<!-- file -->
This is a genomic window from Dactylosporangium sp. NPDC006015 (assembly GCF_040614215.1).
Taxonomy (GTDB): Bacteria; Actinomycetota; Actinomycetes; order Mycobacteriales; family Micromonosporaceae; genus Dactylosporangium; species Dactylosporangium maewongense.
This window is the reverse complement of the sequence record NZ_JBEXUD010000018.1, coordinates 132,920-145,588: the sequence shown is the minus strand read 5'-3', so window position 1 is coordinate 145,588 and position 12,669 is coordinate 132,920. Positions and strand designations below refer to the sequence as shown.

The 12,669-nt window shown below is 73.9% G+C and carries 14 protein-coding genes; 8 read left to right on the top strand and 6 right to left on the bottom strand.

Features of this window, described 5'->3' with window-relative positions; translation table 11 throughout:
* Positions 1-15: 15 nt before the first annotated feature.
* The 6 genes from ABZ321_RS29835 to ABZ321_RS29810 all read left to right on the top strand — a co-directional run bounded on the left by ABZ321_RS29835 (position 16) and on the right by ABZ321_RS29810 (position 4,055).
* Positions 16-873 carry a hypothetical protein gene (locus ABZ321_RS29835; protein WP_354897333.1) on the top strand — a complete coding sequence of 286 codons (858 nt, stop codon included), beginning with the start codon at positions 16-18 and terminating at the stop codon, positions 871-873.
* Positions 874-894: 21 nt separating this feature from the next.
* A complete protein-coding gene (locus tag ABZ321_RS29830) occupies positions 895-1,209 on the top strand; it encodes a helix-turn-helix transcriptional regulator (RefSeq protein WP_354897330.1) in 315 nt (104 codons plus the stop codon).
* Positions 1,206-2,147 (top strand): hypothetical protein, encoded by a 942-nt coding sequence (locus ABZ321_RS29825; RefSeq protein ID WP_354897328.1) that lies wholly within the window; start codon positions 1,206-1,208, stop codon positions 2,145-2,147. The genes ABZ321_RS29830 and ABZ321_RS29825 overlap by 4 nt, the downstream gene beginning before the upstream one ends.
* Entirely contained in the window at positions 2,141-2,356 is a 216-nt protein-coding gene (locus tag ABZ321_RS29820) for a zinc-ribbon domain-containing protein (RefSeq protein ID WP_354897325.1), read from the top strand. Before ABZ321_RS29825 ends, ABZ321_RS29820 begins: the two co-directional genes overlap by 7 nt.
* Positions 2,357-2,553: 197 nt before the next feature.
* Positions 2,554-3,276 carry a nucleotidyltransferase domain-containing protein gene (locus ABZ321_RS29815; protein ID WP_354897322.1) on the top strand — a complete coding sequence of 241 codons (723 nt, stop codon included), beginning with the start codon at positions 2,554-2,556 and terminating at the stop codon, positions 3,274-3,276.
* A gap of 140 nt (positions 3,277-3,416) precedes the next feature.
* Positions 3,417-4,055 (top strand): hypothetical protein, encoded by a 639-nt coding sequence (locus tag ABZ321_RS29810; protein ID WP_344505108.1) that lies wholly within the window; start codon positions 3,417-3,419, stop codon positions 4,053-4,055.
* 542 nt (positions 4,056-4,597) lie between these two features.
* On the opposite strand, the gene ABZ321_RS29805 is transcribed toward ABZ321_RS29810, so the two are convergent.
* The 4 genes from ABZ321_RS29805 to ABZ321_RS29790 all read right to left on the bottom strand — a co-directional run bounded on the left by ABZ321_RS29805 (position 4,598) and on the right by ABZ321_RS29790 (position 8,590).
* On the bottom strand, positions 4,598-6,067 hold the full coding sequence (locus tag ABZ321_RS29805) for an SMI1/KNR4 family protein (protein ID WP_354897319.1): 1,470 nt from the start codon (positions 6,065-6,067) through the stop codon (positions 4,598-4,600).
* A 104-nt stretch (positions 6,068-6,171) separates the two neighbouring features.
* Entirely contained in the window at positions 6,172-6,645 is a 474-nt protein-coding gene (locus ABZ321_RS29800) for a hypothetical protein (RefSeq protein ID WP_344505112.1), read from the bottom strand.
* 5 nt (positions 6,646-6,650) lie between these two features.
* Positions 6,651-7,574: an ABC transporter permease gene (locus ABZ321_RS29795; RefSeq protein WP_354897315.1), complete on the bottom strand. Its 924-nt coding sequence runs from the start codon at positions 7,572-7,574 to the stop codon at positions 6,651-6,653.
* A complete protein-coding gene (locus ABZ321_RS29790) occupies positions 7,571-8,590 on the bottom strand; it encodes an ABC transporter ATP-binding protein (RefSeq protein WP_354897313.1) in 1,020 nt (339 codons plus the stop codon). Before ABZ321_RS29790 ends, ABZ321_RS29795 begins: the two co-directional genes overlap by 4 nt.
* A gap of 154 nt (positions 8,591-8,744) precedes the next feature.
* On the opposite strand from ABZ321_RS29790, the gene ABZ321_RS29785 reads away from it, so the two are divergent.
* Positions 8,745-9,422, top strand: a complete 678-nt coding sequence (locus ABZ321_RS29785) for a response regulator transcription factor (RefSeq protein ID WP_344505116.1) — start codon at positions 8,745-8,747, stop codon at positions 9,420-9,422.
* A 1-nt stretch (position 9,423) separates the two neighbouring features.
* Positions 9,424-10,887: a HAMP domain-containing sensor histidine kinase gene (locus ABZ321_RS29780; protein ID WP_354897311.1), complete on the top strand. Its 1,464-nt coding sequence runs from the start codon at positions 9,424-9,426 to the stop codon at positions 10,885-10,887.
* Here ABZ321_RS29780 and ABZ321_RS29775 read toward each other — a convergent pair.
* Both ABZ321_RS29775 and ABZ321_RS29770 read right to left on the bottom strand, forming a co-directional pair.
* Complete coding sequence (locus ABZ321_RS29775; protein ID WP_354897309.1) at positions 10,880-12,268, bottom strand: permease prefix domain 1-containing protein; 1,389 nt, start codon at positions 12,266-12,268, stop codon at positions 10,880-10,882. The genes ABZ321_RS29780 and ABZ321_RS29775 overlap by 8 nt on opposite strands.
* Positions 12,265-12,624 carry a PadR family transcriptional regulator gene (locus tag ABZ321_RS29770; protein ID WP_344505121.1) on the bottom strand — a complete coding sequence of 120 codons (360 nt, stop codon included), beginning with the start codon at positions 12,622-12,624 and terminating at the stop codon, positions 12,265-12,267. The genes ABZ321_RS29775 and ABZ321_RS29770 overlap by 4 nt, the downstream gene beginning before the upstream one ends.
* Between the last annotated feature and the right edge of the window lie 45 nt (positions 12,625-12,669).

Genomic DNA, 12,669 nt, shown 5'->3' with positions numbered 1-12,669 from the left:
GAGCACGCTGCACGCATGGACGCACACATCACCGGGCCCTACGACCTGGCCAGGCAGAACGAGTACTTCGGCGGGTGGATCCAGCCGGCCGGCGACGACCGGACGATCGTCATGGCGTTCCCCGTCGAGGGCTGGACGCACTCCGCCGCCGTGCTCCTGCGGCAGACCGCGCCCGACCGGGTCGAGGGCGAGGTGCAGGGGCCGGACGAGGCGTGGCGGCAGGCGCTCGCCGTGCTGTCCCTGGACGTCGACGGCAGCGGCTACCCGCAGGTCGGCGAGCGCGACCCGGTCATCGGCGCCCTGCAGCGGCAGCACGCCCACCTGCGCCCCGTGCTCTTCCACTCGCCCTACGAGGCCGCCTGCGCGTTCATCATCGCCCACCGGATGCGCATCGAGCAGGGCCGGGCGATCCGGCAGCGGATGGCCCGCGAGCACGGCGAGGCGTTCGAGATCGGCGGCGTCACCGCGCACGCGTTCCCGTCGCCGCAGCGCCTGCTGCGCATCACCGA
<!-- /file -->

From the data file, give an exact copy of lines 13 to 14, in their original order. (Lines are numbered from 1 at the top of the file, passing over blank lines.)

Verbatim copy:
* Positions 2,357-2,553: 197 nt before the next feature.
* Positions 2,554-3,276 carry a nucleotidyltransferase domain-containing protein gene (locus ABZ321_RS29815; protein ID WP_354897322.1) on the top strand — a complete coding sequence of 241 codons (723 nt, stop codon included), beginning with the start codon at positions 2,554-2,556 and terminating at the stop codon, positions 3,274-3,276.